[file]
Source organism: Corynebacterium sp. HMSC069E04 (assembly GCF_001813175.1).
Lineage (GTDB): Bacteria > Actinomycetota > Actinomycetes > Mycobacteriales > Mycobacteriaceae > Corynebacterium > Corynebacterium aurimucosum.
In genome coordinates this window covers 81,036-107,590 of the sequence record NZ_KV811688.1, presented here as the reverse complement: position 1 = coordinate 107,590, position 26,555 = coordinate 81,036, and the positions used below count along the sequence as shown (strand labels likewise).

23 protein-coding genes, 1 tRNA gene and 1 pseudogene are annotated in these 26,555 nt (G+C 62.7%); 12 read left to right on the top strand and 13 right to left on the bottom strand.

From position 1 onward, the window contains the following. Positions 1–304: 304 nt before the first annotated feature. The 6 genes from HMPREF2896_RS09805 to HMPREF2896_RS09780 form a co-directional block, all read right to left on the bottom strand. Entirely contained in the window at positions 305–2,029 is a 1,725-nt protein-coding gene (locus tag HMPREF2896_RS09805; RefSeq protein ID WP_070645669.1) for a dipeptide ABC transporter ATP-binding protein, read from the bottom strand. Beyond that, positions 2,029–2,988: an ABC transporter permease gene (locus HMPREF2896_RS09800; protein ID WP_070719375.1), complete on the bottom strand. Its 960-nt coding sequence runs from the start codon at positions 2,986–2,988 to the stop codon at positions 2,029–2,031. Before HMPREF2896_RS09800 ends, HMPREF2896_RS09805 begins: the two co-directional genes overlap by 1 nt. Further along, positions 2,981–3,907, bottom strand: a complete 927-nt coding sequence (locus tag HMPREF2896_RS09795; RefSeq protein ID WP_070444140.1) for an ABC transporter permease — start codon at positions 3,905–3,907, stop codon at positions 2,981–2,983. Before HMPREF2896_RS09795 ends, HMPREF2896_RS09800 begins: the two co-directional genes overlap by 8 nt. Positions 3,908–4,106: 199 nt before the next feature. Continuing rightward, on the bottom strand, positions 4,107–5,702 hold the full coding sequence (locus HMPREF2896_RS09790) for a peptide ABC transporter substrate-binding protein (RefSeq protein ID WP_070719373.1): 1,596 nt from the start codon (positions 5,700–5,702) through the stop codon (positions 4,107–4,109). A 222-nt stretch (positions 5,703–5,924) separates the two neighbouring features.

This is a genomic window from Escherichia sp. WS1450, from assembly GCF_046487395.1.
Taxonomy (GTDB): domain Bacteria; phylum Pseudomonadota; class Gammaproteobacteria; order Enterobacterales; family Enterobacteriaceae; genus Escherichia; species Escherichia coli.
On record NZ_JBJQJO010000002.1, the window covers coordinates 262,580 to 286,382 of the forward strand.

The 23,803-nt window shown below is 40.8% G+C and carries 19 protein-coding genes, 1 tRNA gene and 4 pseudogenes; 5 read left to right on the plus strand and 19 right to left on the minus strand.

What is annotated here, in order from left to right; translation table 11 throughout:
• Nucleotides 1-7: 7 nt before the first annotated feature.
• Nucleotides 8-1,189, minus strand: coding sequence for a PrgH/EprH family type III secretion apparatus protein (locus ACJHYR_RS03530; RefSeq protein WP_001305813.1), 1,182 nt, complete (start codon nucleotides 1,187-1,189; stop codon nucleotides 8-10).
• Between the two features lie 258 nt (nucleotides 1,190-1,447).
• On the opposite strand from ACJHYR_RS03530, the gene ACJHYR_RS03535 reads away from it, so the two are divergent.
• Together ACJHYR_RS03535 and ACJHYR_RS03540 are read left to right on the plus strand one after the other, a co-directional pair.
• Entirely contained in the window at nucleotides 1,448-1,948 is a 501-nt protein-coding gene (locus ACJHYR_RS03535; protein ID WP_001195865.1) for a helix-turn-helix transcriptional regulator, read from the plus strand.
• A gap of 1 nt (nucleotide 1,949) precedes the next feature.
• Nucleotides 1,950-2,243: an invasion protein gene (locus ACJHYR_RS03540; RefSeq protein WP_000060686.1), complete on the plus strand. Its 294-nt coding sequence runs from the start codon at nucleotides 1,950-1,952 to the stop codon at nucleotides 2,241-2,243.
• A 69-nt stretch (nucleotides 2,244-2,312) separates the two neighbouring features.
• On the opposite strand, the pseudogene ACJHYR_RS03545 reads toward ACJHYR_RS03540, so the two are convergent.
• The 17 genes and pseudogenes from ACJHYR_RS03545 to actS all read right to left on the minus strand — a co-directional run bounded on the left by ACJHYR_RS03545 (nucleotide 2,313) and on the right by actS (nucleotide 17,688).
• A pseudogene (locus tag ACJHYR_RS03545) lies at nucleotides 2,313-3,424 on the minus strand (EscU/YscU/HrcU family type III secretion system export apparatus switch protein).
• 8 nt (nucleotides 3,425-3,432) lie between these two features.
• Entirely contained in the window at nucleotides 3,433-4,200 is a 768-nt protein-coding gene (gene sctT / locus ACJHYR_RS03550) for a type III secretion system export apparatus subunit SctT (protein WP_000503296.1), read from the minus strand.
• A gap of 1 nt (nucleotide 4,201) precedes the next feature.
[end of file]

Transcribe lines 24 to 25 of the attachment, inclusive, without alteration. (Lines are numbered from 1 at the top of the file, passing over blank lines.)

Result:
• Entirely contained in the window at nucleotides 3,433-4,200 is a 768-nt protein-coding gene (gene sctT / locus ACJHYR_RS03550) for a type III secretion system export apparatus subunit SctT (protein WP_000503296.1), read from the minus strand.
• A gap of 1 nt (nucleotide 4,201) precedes the next feature.